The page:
Roughly half of the 45 million tonnes of fibre consumed annually in the world are now made from synthetic polymers.
While the tonnage of man-made cellulosics sold into European nonwovens has held remarkably constant for 30 or more years, viscose rayon has participated hardly at all in the massive growth of the industry and its market share is now a tenth of the 1970 figure.
Viscose rayon staple fibres were, in 1966, the cheapest man-made fibre. Now they are around twice the price of the main synthetics without the ability to be easily spun-laid or thermally bonded. At a time when the premium obtainable for biodegradability is almost non-existent, they are currently out of contention as a source of economic biodegradable coverstock.
We therefore need to examine the potential of new routes to biodegradable nonwovens and will do this in two parts. We will start by reviewing recent developments in biodegradable synthetic fibres and then return to look at new routes to cellulosic nonwovens that may be capable of yielding major cost savings.
Biodegradation of fibres occurs when their constituent polymers are depolymerised, usually by the action of enzymes secreted by microorganisms. These enzymes act by hydrolysing or oxidising the polymer, and can work on the ends of the chains (exo-enzymes) or randomly along their length (endo-enzymes). To do its work, the enzyme has to be able to bond to the fibre and gain access to sites capable of being oxidised or hydrolysed. The most biodegradable fibres therefore tend to be hydrophilic, and made up of short, flexible chains with low levels of crystallisation. They will often have chain backbones with oxygen or nitrogen links and/or pendant groups containing oxygen or nitrogen atoms. This description clearly fits most natural fibres and fibres made of natural polymers.
Biodegradation-resistant polymers have the opposite characteristics and unsurprisingly are used to make the stronger more durable fibres. Oxygen-free polymers such as polypropylene and polyethylene resist biodegradation totally.
Polyester (i.e. the aromatic polyethylene terephthalate), despite its oxygen content is degradation resistant probably because it has rigid, rod-like chains. The same is true for polyamides despite their nitrogen content.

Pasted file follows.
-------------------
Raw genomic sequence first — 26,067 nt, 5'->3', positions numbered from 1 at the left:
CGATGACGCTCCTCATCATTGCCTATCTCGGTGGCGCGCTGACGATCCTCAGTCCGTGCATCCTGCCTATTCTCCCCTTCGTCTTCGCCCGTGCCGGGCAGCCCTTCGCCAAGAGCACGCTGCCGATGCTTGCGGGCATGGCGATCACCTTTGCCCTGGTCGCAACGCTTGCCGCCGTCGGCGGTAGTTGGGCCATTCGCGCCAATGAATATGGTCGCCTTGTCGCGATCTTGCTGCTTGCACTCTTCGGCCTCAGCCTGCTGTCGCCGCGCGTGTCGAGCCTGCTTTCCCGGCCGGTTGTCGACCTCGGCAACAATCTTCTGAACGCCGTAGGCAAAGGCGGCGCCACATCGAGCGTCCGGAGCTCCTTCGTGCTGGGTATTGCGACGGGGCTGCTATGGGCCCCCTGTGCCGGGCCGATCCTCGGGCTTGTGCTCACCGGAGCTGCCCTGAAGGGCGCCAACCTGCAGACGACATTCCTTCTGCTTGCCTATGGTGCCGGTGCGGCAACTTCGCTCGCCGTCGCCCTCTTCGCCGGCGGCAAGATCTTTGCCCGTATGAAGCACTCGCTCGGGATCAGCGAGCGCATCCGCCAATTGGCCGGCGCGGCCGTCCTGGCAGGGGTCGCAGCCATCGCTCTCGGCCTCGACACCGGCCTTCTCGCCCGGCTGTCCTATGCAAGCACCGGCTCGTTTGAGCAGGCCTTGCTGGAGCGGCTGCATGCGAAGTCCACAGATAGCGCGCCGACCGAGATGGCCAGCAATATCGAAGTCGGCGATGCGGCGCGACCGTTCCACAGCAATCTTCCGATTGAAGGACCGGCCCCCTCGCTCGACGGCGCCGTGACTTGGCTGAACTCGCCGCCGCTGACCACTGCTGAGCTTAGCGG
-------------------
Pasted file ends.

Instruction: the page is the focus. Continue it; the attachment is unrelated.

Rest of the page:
Unlike the aromatics, aliphatic polyesters are generally biodegradable. More than a hundred species of bacteria are known to synthesise and store aliphatic polyesters for future use as an energy source. While being naturally biodegradable, these polyesters are also thermoplastic and capable of being extracted and formed into films and fibres like any other polyester.
Man-made biodegradable aliphatic polyesters are however still based mainly on the industrial polymerisation of monomers such as glycolic acid (PGA), lactic acid (PLA), butyric acid (PHB), valeric acid (PHV) and caprolactone (PCL). These (Fig. 1) and their copolymers have already found application in implants, absorbable sutures, controlled release packaging and degradable films and mouldings 1.
Fig. 1. Biodegradable aliphatic polyesters
Thanks to massive investment announced this year by Cargill Dow LLC, the PLA variety currently look most likely to meet our requirement for a low cost biodegradable coverstock.
Polylactic Acid Fibres
Polylactic acid was first made in 1932 by Carothers, who developed a process involving the direct condensation polymerisation of lactic acid in solvents under high vacuum. He abandoned the polymer as too low in melting point for fibres and textiles and went on to develop nylon.
More recently PLA was developed as an alternative binder for cellulosic nonwovens because of its easy hydrolytic degradability compared with polyvinyl acetate or ethylene-acrylic acid copolymers .
Spunlaid and meltblown nonwovens based on PLA were researched at the University of Tennessee Knoxville in 1993 (3).